3 local schools make national track tourney
Abington, the reigning PTFCA 4x800 indoor state champion that finished second at the Nike Indoor Nationals in Boston, won the first large-schools heat with a time of 7 minutes, 50.99 seconds.
Junior Tevin Smith led off with a split of 2:00.8 and was followed by seniors Charles Ross (1:55.1) and Eleazar Cardoso (2:01.0), and junior anchor Kyle Moran (1:54.1).
Though the same four runners recorded a slightly faster 7:50.86 to win the indoor state title on March 6, Ghosts coach Bill Neely said Friday's time was impressive considering Abington left seconds on the clock.
Abington's boys are seeking a win to complement Ghosts junior Leah Nugent, who captured the girls' 400-meter hurdles with a national season-best time of 59.15 seconds on Thursday.
Stiff competition awaits in the 4x800, however, including locals West Chester Henderson and La Salle.
Henderson finished second in its small-schools heat with a time of 7:51.24 behind seniors Stash Grab, Will Kellar and Achraf Khattabi and junior Luke Lefebure.
The Warriors' Lefebure ran the third-fastest split of any runner on Friday in the 4x800 at 1:52.88.
La Salle clocked in at 7:51.39 in its large-schools heat, coming in fourth. Freshman Andrew Stone, junior Chris Muggler, and seniors Nick Molloy - he is headed to Lehigh - and Tom O'Kane led the way for the Explorers.
"Our young guys really set us up well," said O'Kane, who said he is leaning toward attending St. Joseph's University. "Nick and I went along for the ride and were able to hang on."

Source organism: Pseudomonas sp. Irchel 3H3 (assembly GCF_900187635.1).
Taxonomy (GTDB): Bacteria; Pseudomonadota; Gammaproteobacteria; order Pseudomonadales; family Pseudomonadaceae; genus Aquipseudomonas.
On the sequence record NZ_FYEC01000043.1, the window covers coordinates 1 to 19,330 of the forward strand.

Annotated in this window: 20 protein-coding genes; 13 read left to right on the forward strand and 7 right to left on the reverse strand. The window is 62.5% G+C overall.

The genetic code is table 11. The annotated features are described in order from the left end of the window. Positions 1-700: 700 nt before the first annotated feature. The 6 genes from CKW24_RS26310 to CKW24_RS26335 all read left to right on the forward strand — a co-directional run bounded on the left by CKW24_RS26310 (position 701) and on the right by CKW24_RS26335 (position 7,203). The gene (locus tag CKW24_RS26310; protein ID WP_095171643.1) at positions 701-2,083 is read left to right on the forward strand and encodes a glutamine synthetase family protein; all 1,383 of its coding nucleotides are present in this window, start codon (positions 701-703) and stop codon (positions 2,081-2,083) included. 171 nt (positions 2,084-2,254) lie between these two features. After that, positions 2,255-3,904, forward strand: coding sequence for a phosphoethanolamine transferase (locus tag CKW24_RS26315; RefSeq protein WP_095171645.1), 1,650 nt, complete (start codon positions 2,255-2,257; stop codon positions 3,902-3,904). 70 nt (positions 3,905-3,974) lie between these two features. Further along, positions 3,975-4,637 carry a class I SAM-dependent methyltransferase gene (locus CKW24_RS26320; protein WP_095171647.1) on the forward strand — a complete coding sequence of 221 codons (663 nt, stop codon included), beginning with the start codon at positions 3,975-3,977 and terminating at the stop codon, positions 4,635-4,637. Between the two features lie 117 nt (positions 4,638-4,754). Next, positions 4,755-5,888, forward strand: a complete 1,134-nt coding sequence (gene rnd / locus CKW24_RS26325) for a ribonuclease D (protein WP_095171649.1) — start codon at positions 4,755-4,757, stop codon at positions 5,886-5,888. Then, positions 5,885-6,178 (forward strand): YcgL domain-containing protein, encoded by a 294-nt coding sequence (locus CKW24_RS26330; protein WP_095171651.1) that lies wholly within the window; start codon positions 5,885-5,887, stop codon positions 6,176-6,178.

Molloy agreed, saying the young Stone rose to the occasion in his most important high school outdoor meet to date, helping the Explorers blow away their time of 7:58.08 that earned them fourth at indoor states.
Despite strong local representation in the 4x800, the lead qualifier for Saturday's championship - and the favorite - will be Long Beach Poly of California.
Long Beach Poly won La Salle's heat by running a 7:43, the fastest time in the nation this season. The top seed was originally scheduled to run in Abington's heat but showed up late, Molloy said.
Abington seized the opportunity to place first.
"It turned out to be pretty good for us, so we really wouldn't have to run hard," Neely said. "They ran 7:43, so if we would have wanted to win that [heat], we would have had to run pretty fast ourselves."
Neely did not see the difference of more than seven seconds between Long Beach Poly's qualifying time and Abington's as meaning the Ghosts are at a disadvantage Saturday.
"[Yesterday's race was] a trial, so ultimately they have to be able to come back and do the same thing [Saturday]," Neely said. "That's what you have to worry about when you run your fastest time in the preliminaries. Can you come back and do the same thing the next day?
"Because that's what it's going to really take to win. . . . It's really still anybody's race."